3. Short-term scientist training course on “Genetic Manipulations of Antibiotic Producing Gram Positive Bacteria" (Sept 1996 - Oct 1996), sponsored by Department of Biotechnology DBT, Government of India.
  4. Conducted the ANDC Series of Science Lectures: National symposium on “Biotechnology: Expanding Horizons" held at Auditorium, Indian National Science Academy, Bahadur Shah Zafar Marg, New Delhi 110 002, October 17, 18 2003.
  5. I was the Co-ordinator and Resource Person for the Summer Training Workshop for B.Sc (H) Zoology Part III students on “Basic Techniques in Molecular Biology" held at A.N.D.C from June 1st to 30th 2008.
  6. Organized a four day Workshop for College Teachers for imparting technical skills in practical exercises of B.Sc Program Life Sciences Part III, from Oct 21st-24th 2008 in Acharya Narendra Dev College. 
  7. I was the Co-ordinator and Resource Person for the Summer Training Workshop for B.Sc (H) Zoology Parts II & III students on “Biology and Biotechnology of Actinomycetes" held at A.N.D.C from June 8th to 30th June 2009.
  8. Co-ordinator and Resource Person for the Summer Training Workshop for students on “Polyphasic characterization of actinomycetes and analysis of their antimicrobial potential” held at A.N.D.C from May 15th to August 10th 2010.
  9. Convenor for the two day Hands-on-Training on “Molecular Phylogenetics: Understanding Evolutionary Histories” organized by Acharya Narendra Dev College, University of Delhi, held on June 15-16, 2011. Click Here to view the Pictures of this Workshop.
  10. Co-ordinator and Resource Person for the Summer Training Workshop for students on “Isolation of antimicrobial compounds from soil actinomycetes” held at A.N.D.C from 22nd June to 19th July, 2011.Click Here to view the Pictures of this Workshop
  11. Co-ordinator and Resource Person for workshop on “Experimental Procedures of Cell and Molecular Biology” for Botany Teachers held at Zoology Department A.N.D.C on 9th September, 2011 Click Here to view the Pictures of this Workshop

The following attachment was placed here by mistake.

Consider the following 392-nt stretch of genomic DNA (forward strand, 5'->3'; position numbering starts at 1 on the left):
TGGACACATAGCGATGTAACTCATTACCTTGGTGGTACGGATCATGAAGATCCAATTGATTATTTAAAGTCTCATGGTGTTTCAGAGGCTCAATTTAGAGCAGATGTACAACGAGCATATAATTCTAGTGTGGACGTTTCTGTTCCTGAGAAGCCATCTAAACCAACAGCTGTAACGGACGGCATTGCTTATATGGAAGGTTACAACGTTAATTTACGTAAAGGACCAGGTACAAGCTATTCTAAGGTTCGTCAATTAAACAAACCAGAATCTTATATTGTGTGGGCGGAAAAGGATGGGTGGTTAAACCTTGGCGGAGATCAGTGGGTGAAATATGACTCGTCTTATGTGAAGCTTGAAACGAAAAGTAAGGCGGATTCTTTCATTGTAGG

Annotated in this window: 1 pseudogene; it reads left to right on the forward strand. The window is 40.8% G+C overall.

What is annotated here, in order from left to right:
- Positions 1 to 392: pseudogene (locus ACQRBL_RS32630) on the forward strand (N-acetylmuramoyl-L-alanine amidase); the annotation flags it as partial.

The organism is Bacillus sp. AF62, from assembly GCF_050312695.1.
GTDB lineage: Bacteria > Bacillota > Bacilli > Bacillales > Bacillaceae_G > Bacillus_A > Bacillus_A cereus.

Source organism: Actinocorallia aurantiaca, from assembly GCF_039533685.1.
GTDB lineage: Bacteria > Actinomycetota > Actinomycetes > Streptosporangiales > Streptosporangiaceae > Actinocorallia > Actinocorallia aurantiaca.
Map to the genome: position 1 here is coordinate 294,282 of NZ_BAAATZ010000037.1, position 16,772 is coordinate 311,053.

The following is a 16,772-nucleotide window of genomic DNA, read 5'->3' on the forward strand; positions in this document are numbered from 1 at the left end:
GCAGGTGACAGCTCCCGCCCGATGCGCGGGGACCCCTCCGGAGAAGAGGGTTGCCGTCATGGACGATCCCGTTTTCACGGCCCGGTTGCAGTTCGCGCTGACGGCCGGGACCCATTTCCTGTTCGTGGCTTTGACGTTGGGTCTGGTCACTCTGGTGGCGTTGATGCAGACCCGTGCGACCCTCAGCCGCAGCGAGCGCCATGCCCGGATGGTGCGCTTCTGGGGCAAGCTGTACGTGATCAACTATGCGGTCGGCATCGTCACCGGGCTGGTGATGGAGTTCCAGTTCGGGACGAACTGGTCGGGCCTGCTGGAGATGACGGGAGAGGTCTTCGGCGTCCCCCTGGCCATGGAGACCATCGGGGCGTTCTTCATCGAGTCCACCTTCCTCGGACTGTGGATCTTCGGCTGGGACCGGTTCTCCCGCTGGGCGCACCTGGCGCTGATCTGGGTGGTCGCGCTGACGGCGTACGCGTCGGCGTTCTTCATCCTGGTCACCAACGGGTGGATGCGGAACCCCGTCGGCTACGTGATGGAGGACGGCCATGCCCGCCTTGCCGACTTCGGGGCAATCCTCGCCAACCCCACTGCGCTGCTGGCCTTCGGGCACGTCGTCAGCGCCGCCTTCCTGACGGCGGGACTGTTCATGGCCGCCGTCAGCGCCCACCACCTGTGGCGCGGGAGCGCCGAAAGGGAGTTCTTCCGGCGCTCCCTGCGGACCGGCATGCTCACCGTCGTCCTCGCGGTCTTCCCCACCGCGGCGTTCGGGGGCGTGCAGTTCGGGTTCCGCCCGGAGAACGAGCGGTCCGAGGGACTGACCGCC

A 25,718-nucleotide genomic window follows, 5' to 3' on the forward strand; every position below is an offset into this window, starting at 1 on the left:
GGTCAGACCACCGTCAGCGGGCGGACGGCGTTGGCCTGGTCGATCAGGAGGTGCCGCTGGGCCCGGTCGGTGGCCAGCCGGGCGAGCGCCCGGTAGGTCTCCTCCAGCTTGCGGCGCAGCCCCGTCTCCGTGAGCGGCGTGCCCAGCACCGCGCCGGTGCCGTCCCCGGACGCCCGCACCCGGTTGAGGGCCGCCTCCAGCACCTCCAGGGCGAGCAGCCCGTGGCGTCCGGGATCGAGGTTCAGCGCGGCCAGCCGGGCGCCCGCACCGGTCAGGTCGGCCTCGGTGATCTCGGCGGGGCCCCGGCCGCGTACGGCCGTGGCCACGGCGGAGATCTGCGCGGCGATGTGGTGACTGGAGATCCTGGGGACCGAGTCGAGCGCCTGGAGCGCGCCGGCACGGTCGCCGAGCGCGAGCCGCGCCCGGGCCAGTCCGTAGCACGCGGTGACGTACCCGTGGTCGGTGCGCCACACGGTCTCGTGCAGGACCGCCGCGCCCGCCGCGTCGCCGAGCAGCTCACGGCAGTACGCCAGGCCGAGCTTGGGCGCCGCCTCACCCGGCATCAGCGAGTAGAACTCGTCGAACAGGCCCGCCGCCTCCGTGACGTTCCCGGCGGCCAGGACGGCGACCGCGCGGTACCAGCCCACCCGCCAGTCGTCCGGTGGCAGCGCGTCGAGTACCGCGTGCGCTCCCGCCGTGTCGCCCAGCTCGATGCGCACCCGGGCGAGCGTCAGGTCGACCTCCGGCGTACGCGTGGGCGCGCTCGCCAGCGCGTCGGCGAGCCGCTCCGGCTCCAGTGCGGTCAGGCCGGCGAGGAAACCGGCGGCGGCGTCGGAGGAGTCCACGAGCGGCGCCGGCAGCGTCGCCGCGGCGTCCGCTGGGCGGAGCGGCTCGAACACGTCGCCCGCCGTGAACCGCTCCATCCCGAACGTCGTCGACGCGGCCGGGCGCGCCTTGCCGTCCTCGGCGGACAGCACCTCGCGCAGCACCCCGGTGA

Professional Societies Memberships
  1. Life Member of Journal of Microbial World 
  2. Member of Department Research Committee (DRC), Zoology Department, University of Delhi
  3. Life Member of AMI (Association of Microbiologists of India)
  4. I have been a member of the Working Committee involved in framing of Zoology E-Books for the Undergraduate Curriculum. This 45 crores National Project of setting up a National Science Digital Library (NSDL) had been launched by the National Institute of Science Communication and Information Resources (NISCAIR) CSIR. 
  5. Referee / Reviewer for the “Indian Journal of Microbiology"
  6. Involved in Curriculum Development for various Undergraduate Courses:
    Member of the Committee “Genetics, Genomics and Biotechnology" for framing syllabus for B.Sc. (Hons.) Zoology. Also, a member of the Committee “Cell and Molecular Biology" for B.Sc. (Gen.) and a Co-Convenor of the Committee “Applied Zoology" also for B.Sc. (Gen.) courses. Several such committees were formed by the Department of Zoology, Delhi University, and all these have been involved in revising and updating the syllabus of B.Sc. (Hons, Gen, and Subsid) Courses in   Zoology, that have been implemented in a phased manner (2004-2006)
    Involved in restructuring the syllabus for B.Sc. Applied Life Sciences (Sericulture) Parts II and III, implemented from the academic year (2006-08)
  7. Member of the Working Committee involved in framing of revised syllabi for the Semester courses in Zoology and B.Sc. Program in Life Sciences to be introduced at the Undergraduate level in the coming academic session. I am working on syllabus modification for the following papers:

  (i) Genetics and Genomics: Two papers
  (ii) Animal Diversity (Chordates): Two papers
  (iii) Biotechnology: One paper 
  (iv) Animal Diversity for Life Sciences: One paper
  (v) Genetics and Genomics for Life Sciences: One paper
  (vi) Applied Biology and Biotechnology: One paper